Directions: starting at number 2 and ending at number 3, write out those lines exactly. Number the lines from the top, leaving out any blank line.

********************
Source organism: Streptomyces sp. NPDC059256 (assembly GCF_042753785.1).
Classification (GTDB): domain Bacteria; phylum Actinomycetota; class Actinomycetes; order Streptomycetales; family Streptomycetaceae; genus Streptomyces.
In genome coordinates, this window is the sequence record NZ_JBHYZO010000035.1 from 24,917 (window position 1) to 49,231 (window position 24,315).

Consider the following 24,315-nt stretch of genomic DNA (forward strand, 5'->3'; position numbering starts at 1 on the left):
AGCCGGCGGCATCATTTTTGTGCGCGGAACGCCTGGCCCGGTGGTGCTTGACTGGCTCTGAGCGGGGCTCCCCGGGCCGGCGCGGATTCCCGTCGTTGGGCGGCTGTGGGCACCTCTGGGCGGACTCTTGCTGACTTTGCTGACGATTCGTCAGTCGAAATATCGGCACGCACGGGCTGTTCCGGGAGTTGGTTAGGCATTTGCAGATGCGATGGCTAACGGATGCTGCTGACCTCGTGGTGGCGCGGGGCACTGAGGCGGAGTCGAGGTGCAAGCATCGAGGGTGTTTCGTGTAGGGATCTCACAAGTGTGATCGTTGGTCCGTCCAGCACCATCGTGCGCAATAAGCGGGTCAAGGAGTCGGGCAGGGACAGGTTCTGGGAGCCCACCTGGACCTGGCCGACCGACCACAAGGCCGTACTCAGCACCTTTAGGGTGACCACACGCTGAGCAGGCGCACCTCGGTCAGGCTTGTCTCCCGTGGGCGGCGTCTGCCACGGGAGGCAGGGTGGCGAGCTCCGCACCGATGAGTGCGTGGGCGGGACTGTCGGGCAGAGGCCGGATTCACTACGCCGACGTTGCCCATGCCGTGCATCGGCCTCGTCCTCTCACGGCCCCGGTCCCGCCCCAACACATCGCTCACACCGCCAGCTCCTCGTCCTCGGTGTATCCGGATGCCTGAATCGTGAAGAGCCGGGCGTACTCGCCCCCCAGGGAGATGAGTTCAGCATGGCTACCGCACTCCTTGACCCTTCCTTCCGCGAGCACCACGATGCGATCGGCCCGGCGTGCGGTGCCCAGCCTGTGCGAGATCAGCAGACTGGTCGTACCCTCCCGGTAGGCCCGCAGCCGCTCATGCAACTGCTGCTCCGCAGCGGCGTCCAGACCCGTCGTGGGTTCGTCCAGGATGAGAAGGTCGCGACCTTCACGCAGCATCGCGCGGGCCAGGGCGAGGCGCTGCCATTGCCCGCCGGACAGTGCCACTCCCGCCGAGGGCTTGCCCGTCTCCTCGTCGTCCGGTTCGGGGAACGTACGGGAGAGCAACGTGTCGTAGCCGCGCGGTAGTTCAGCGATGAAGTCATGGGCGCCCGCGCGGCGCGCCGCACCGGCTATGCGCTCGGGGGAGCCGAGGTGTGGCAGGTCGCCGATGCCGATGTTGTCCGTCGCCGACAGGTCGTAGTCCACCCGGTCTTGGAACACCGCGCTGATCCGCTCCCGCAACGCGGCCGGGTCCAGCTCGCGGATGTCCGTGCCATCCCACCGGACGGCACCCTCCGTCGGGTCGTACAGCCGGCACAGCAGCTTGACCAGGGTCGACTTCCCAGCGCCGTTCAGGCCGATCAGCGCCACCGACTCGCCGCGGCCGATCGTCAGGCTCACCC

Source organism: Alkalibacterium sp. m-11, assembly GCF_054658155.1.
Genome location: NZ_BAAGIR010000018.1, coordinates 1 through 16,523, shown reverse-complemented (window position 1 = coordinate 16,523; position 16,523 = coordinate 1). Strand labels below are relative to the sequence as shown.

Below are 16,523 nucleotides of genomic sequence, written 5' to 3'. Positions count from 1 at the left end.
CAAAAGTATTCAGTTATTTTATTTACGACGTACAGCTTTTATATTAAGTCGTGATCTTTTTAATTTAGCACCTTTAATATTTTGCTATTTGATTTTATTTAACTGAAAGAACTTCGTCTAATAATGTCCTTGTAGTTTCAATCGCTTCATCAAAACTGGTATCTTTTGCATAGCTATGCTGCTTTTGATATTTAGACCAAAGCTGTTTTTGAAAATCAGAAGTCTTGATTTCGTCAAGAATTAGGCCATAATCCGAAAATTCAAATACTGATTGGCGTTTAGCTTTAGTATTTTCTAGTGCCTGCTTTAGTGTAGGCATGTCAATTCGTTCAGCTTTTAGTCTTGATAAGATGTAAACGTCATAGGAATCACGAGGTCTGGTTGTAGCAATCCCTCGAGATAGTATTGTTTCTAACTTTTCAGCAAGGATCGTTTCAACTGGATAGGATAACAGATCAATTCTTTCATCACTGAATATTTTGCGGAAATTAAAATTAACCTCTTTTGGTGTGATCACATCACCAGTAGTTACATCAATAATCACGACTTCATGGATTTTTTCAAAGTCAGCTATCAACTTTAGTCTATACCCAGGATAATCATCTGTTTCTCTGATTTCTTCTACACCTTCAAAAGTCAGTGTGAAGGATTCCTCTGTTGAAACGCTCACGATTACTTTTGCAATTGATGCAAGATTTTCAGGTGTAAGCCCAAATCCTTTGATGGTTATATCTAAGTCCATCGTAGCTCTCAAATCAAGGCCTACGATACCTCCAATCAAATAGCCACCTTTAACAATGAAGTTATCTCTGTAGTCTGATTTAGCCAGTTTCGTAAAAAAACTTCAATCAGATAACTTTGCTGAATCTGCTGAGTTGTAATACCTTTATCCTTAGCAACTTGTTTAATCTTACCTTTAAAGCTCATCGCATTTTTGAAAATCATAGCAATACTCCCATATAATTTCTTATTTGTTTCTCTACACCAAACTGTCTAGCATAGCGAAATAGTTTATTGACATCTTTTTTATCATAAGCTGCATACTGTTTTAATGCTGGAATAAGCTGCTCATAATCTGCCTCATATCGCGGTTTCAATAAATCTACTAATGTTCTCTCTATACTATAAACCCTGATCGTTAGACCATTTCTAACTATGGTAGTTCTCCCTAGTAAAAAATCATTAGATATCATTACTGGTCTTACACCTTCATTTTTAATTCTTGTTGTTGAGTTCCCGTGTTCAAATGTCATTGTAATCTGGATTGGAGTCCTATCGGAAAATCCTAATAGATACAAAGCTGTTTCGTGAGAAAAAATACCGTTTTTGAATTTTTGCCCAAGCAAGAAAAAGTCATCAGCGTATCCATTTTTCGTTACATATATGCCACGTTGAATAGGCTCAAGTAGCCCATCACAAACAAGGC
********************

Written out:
Classification (GTDB): domain Bacteria; phylum Actinomycetota; class Actinomycetes; order Streptomycetales; family Streptomycetaceae; genus Streptomyces.
In genome coordinates, this window is the sequence record NZ_JBHYZO010000035.1 from 24,917 (window position 1) to 49,231 (window position 24,315).